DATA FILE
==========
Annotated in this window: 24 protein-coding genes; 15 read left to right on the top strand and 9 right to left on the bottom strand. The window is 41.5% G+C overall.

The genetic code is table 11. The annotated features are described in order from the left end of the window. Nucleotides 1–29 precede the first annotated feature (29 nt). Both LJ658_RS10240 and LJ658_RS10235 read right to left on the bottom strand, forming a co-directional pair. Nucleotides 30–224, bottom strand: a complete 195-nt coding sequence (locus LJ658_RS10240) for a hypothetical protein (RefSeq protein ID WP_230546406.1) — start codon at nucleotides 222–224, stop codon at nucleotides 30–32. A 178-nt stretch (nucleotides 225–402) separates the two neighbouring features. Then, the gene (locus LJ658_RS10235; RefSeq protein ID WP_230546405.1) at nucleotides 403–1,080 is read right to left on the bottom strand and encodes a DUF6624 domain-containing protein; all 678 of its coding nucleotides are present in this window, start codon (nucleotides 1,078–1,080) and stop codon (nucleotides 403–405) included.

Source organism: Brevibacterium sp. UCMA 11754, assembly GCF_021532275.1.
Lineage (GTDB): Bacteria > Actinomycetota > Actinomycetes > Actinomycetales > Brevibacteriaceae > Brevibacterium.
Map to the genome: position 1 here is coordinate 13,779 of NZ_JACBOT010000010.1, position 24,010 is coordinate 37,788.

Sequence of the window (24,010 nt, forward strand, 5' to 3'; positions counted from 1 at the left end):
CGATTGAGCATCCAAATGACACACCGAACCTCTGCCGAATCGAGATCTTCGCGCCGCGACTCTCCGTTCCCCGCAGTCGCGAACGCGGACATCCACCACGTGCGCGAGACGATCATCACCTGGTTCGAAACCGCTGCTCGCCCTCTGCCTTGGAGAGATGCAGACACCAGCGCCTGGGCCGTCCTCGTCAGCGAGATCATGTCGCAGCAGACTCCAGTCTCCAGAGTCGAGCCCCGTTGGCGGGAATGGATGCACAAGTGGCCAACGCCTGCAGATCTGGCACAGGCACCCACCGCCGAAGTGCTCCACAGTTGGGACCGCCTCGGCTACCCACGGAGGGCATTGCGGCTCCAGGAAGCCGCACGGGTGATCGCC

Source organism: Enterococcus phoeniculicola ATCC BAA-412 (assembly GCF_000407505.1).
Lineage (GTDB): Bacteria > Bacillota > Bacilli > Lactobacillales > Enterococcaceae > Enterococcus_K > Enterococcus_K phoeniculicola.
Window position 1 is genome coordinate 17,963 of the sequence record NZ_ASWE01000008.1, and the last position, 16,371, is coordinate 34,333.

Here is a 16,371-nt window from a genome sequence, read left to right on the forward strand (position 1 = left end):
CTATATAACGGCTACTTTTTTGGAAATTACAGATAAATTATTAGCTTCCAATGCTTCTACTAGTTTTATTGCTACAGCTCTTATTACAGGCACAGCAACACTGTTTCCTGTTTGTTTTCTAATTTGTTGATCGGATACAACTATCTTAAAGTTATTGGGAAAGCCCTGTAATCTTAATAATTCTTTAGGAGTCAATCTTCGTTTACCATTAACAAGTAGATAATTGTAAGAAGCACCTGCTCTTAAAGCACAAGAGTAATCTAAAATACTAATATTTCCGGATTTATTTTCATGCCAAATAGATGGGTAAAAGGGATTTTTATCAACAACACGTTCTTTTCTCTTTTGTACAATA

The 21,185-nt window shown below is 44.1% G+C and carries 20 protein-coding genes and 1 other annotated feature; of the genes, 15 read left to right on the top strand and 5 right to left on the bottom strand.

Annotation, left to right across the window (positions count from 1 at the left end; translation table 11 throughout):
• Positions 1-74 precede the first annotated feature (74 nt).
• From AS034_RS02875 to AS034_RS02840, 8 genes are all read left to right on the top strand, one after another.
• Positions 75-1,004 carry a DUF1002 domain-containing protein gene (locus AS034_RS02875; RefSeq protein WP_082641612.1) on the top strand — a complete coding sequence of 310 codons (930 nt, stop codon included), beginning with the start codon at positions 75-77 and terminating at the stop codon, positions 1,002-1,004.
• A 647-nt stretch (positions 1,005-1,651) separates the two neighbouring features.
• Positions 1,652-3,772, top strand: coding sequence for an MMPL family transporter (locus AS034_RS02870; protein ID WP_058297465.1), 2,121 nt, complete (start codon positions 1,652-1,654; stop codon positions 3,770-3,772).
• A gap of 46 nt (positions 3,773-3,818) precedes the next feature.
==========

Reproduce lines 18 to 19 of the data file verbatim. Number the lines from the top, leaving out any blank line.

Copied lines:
• A 647-nt stretch (positions 1,005-1,651) separates the two neighbouring features.
• Positions 1,652-3,772, top strand: coding sequence for an MMPL family transporter (locus AS034_RS02870; protein ID WP_058297465.1), 2,121 nt, complete (start codon positions 1,652-1,654; stop codon positions 3,770-3,772).